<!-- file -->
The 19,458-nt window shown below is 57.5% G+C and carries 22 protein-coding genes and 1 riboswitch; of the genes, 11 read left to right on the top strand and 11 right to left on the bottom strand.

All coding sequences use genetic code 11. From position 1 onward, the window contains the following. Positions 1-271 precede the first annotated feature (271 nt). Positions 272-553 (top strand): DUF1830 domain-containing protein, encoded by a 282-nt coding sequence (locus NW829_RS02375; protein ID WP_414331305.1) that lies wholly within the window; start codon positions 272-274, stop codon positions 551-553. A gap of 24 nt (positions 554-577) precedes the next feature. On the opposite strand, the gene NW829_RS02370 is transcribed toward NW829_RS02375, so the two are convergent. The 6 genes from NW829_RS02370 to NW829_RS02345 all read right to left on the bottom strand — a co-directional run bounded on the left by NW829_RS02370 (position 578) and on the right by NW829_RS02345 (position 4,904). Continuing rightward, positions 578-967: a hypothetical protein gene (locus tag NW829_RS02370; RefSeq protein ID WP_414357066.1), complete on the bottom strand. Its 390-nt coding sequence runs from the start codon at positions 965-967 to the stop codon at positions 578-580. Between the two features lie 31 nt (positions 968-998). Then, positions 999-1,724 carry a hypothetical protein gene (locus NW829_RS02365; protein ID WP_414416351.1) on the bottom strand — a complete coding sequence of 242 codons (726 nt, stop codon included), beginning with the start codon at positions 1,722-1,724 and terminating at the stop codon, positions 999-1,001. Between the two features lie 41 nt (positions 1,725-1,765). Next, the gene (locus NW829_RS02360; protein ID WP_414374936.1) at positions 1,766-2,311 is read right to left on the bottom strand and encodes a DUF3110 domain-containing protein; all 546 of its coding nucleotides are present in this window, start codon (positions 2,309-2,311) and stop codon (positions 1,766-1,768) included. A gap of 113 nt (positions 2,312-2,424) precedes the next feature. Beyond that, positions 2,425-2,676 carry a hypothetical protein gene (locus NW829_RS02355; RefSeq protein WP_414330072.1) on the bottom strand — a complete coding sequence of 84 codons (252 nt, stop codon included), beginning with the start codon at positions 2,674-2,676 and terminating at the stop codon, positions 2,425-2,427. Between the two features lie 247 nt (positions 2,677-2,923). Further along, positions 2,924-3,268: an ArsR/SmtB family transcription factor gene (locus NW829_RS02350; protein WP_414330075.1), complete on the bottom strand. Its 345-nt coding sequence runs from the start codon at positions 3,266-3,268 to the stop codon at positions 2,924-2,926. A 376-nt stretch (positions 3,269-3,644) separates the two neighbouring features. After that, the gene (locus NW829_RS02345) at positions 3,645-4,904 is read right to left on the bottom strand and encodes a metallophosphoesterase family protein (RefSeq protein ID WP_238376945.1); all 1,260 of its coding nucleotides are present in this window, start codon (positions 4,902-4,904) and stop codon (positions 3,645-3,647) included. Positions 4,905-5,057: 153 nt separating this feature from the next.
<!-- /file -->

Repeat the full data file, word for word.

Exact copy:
The 19,458-nt window shown below is 57.5% G+C and carries 22 protein-coding genes and 1 riboswitch; of the genes, 11 read left to right on the top strand and 11 right to left on the bottom strand.

All coding sequences use genetic code 11. From position 1 onward, the window contains the following. Positions 1-271 precede the first annotated feature (271 nt). Positions 272-553 (top strand): DUF1830 domain-containing protein, encoded by a 282-nt coding sequence (locus NW829_RS02375; protein ID WP_414331305.1) that lies wholly within the window; start codon positions 272-274, stop codon positions 551-553. A gap of 24 nt (positions 554-577) precedes the next feature. On the opposite strand, the gene NW829_RS02370 is transcribed toward NW829_RS02375, so the two are convergent. The 6 genes from NW829_RS02370 to NW829_RS02345 all read right to left on the bottom strand — a co-directional run bounded on the left by NW829_RS02370 (position 578) and on the right by NW829_RS02345 (position 4,904). Continuing rightward, positions 578-967: a hypothetical protein gene (locus tag NW829_RS02370; RefSeq protein ID WP_414357066.1), complete on the bottom strand. Its 390-nt coding sequence runs from the start codon at positions 965-967 to the stop codon at positions 578-580. Between the two features lie 31 nt (positions 968-998). Then, positions 999-1,724 carry a hypothetical protein gene (locus NW829_RS02365; protein ID WP_414416351.1) on the bottom strand — a complete coding sequence of 242 codons (726 nt, stop codon included), beginning with the start codon at positions 1,722-1,724 and terminating at the stop codon, positions 999-1,001. Between the two features lie 41 nt (positions 1,725-1,765). Next, the gene (locus NW829_RS02360; protein ID WP_414374936.1) at positions 1,766-2,311 is read right to left on the bottom strand and encodes a DUF3110 domain-containing protein; all 546 of its coding nucleotides are present in this window, start codon (positions 2,309-2,311) and stop codon (positions 1,766-1,768) included. A gap of 113 nt (positions 2,312-2,424) precedes the next feature. Beyond that, positions 2,425-2,676 carry a hypothetical protein gene (locus NW829_RS02355; RefSeq protein WP_414330072.1) on the bottom strand — a complete coding sequence of 84 codons (252 nt, stop codon included), beginning with the start codon at positions 2,674-2,676 and terminating at the stop codon, positions 2,425-2,427. Between the two features lie 247 nt (positions 2,677-2,923). Further along, positions 2,924-3,268: an ArsR/SmtB family transcription factor gene (locus NW829_RS02350; protein WP_414330075.1), complete on the bottom strand. Its 345-nt coding sequence runs from the start codon at positions 3,266-3,268 to the stop codon at positions 2,924-2,926. A 376-nt stretch (positions 3,269-3,644) separates the two neighbouring features. After that, the gene (locus NW829_RS02345) at positions 3,645-4,904 is read right to left on the bottom strand and encodes a metallophosphoesterase family protein (RefSeq protein ID WP_238376945.1); all 1,260 of its coding nucleotides are present in this window, start codon (positions 4,902-4,904) and stop codon (positions 3,645-3,647) included. Positions 4,905-5,057: 153 nt separating this feature from the next.